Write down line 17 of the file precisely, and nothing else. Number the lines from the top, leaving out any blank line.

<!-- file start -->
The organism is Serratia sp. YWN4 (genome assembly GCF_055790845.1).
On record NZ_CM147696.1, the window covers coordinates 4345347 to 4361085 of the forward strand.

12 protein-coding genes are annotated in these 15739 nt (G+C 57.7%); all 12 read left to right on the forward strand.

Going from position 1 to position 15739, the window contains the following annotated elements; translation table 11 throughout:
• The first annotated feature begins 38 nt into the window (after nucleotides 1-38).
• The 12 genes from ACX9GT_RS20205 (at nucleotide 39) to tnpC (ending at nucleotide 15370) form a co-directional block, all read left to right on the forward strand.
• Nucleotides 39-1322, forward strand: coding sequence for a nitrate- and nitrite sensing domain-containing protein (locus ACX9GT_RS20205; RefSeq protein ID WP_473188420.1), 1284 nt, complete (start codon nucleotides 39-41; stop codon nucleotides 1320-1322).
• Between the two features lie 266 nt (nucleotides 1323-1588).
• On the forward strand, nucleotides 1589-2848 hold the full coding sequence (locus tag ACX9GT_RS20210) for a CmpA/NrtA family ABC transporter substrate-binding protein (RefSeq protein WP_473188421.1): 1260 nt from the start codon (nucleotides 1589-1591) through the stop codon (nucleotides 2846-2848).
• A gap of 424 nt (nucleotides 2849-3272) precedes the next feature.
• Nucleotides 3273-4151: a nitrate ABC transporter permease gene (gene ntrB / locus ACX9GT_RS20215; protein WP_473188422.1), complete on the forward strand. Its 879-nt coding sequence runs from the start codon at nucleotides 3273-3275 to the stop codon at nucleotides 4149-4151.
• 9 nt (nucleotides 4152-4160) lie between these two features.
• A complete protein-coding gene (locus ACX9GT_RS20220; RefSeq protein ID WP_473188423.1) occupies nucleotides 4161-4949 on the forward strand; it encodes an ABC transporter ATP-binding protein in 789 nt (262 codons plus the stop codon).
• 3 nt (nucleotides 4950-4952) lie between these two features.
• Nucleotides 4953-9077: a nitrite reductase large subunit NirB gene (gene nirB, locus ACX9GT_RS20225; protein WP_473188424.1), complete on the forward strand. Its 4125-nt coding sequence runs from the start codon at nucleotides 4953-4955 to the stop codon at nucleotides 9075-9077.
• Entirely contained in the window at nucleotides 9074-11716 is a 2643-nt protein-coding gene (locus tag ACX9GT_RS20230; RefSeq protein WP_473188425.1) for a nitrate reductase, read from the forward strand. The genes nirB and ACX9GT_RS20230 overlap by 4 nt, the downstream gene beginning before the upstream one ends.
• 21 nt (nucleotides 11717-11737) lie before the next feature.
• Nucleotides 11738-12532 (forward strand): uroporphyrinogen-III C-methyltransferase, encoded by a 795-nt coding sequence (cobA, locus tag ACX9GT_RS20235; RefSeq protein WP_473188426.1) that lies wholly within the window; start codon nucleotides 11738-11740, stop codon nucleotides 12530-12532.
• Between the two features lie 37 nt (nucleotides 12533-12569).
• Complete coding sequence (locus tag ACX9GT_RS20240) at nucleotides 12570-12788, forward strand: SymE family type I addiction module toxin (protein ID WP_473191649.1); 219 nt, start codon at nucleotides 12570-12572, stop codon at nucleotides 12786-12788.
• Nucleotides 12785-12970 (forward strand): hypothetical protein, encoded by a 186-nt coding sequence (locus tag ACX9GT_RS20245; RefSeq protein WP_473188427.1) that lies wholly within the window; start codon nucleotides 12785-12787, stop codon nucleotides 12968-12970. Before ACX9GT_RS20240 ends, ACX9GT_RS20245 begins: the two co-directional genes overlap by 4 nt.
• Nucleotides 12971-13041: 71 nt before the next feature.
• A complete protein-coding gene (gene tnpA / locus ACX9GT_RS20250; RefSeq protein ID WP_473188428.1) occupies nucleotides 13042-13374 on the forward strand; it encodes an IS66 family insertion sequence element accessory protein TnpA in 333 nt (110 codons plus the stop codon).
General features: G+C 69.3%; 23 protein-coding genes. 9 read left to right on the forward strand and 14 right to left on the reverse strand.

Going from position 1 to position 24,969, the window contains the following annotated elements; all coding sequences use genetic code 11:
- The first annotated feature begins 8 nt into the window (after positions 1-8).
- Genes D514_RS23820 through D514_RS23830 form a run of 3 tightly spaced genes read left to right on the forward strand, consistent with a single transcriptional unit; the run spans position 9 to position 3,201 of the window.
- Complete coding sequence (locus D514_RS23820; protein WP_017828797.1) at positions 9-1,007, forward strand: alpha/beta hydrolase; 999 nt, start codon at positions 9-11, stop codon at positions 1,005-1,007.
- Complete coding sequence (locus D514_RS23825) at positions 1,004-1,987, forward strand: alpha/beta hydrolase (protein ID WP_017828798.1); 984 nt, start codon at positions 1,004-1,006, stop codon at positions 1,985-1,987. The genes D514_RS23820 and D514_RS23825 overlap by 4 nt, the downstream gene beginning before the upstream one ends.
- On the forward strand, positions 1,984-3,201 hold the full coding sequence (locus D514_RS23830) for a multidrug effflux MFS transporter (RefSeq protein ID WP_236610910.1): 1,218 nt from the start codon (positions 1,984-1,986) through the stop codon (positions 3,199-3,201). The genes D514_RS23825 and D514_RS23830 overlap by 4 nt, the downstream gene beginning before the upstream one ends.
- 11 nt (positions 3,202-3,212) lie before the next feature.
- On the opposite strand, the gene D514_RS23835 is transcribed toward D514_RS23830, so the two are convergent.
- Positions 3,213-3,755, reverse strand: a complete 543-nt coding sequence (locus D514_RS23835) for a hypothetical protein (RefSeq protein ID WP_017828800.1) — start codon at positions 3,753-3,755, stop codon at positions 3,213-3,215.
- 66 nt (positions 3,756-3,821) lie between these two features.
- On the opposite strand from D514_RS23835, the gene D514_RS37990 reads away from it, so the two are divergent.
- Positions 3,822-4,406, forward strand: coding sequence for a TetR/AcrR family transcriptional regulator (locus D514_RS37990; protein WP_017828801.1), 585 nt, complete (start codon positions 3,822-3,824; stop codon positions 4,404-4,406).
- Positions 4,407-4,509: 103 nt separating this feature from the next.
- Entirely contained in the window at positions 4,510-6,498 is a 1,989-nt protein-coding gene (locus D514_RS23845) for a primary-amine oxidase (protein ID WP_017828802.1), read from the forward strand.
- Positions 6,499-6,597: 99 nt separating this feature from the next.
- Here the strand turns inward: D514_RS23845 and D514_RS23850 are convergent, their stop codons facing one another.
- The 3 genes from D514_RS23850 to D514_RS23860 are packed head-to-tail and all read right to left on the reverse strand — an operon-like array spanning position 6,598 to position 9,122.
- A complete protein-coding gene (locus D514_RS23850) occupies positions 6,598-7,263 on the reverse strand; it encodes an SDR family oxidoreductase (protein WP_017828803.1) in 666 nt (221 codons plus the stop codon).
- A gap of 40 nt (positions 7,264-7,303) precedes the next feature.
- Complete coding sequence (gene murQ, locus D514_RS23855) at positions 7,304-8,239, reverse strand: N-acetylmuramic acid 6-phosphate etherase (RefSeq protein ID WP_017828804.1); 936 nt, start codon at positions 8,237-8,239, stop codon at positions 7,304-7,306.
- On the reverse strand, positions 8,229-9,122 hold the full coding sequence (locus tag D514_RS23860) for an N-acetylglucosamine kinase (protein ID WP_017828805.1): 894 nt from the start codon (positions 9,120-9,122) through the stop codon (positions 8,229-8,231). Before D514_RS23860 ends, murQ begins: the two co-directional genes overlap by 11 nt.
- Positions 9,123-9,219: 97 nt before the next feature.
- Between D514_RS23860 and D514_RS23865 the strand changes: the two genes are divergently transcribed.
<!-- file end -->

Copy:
• 21 nt (nucleotides 11717-11737) lie before the next feature.